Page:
The Google Voice team announced a few minutes ago that they have begun sending invitations to people wanting to signup for the phone dispatching and voice mail service.
“Invites for Google Voice are going out, and our list is huge, so it will take a while to get though them all. Be patient. Thanks!”
— @googlevoice on Twitter.
No mention (yet) of porting existing numbers to Google Voice or using Google Voice with Google Apps for Domains.
Update: Confirmed by Official Google Blog.
Google is sending emails to people who have requested the Google Voice service. As an added touch, the signup procedure includes and opportunity to selected a number based on what the number spells out (a la 1-800-hot-babe). Says Google:
“Once you receive your invitation, just click on the link and follow the instructions to setup your new Voice account. To help you find a Google number that is personalized to you, we’ve added a number picker that lets you search by area code and text. See if you can find a number that contains your name, a specific word or a number combination.
Google Voice signup lets you “personalize” your number
A Small Batch, Inc. has announced a new web service that resolves copyright restrictions on downloadable fonts and will deliver font packages directly to your web page the same way YouTube hosts videos and provides them to your web page on demand.
Typekit, the name of the new product, will solve a frustrating limitation inherent in web browsers: Only a very small subset of the thousands of type fonts available to desktop applications is available to designers of web pages.
Only 18 fonts can been assumed to be available in browsers running on Windows and the Mac — and half of those are so gnarly that no self-respecting designer would use them. In addition, even a font with the same name will display slightly more bold or larger on one platform versus the other.
If you every wondered why web pages look so similar, a large part of the answer is because of the font limitations.
Typekit hopes to remove that restriction:
“So here’s the situation: Every major browser is about to support the ability to link to a font. That means you can write a bit of CSS, include a URL to a font file, and have your page display with the typography you expect…
“But there’s a problem. While it’s technically quite easy to link to fonts, it’s legally more nuanced. Almost all fonts are protected by copyright — even those available for free — and very few of them allow for linking via CSS or redistribution on the web…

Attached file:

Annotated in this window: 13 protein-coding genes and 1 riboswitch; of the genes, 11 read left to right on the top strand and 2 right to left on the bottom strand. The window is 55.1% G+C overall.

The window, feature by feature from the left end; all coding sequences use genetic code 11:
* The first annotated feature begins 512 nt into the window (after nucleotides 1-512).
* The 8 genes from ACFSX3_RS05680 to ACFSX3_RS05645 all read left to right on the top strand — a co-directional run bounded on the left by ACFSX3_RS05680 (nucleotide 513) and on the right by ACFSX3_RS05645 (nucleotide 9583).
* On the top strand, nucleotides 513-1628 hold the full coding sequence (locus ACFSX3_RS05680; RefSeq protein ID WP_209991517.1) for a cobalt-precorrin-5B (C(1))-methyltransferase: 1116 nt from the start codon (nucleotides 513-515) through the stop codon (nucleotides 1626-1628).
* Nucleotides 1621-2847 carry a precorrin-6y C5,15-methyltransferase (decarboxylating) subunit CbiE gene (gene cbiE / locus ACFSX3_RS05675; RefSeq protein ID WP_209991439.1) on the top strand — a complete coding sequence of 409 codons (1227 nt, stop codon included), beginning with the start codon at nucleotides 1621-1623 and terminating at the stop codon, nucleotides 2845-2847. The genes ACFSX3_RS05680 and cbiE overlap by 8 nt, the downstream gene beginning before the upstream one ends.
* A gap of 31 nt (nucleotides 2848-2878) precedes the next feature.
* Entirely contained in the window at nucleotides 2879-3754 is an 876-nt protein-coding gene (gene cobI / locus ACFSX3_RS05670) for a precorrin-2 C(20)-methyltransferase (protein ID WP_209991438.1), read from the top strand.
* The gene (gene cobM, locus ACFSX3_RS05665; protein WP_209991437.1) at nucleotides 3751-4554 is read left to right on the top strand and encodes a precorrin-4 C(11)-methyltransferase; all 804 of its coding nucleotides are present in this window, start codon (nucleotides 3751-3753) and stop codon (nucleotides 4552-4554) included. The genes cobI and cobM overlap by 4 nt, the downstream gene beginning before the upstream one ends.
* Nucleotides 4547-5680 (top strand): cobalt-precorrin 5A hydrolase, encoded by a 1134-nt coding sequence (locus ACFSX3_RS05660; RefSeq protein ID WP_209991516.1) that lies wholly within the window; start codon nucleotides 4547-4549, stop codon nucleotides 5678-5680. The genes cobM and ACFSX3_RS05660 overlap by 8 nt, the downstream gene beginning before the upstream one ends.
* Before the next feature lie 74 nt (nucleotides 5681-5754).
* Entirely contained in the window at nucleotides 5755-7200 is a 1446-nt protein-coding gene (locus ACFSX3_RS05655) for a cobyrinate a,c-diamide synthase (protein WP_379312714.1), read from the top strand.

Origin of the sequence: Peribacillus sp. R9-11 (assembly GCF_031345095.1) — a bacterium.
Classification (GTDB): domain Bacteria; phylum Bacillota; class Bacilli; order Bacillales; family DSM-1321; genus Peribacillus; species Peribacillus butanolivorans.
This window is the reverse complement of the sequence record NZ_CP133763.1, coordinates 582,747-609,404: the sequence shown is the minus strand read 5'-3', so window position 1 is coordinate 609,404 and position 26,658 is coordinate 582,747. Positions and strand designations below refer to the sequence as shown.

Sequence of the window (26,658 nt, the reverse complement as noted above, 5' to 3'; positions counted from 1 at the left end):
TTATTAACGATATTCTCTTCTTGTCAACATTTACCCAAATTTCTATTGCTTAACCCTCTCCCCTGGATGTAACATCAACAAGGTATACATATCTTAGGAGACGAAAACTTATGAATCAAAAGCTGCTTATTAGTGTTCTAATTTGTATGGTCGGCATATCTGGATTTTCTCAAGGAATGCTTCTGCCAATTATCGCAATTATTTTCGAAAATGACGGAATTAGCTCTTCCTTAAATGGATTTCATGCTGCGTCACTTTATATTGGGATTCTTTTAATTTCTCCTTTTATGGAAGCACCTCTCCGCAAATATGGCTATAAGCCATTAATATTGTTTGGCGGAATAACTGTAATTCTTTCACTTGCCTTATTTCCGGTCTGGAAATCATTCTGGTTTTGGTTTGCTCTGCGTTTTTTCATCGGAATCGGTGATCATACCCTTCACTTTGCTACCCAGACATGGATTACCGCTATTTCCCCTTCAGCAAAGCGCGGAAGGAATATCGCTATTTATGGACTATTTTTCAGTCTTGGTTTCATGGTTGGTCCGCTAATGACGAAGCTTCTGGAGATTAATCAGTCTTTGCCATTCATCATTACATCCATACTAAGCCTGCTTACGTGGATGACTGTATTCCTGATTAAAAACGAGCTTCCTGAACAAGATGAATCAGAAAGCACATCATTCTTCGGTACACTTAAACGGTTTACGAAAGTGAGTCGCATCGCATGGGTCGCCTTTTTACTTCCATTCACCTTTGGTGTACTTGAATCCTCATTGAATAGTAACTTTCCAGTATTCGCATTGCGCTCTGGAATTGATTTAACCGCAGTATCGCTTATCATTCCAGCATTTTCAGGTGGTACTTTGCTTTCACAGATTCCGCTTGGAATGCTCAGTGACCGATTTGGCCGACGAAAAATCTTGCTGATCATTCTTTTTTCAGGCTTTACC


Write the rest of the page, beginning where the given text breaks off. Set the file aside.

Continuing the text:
“That’s where Typekit comes in. We’ve been working with foundries to develop a consistent web-only font linking license. We’ve built a technology platform that lets us to host both free and commercial fonts in a way that is incredibly fast, smoothes out differences in how browsers handle type, and offers the level of protection that type designers need without resorting to annoying and ineffective DRM.”
Microsoft today announced its new search platform, called “Bing“. It was greeted by a mock (or perhaps not?) protest by long-time Fortune magazine columnist Stanley Bing, who in a press release “expressed ‘moderate outrage'” at what he termed “brand encroachment” by Microsoft.
“For nearly 25 years, I have jealously guarded the value of my brand,” Bing (the original) continued. “For several years, it was threatened by the enormous reputation of Rudolf Bing, the fictional presence of Chandler Bing and the high-profile persona of Stephen Bing. This, however, is the worst challenge the Bing Brand has faced to date, particularly in regards to my search engine optimization positioning.”
Not to question Mr. Bing (The Columnist) on his claim the “Bing” brand, but it would seem to me that “Bing” is forever owned by 1940s crooner Bing Crosby. Who else would come to mind when one hears “Bing” (at least if one is over 40 and has sat through countless holiday marathons of (That) Bing’s “White Christmas” film and the endless Bing Crosby and Bob Hope Road movies?
And further more, what would be a more natural successor to Microsoft’s much maligned desktop interface “Bob” than a new product called “Bing“?
Today at Google I/O, Google announced Google Wave, a new web product the search giant is calling “a new platform built around hosted conversations called waves.”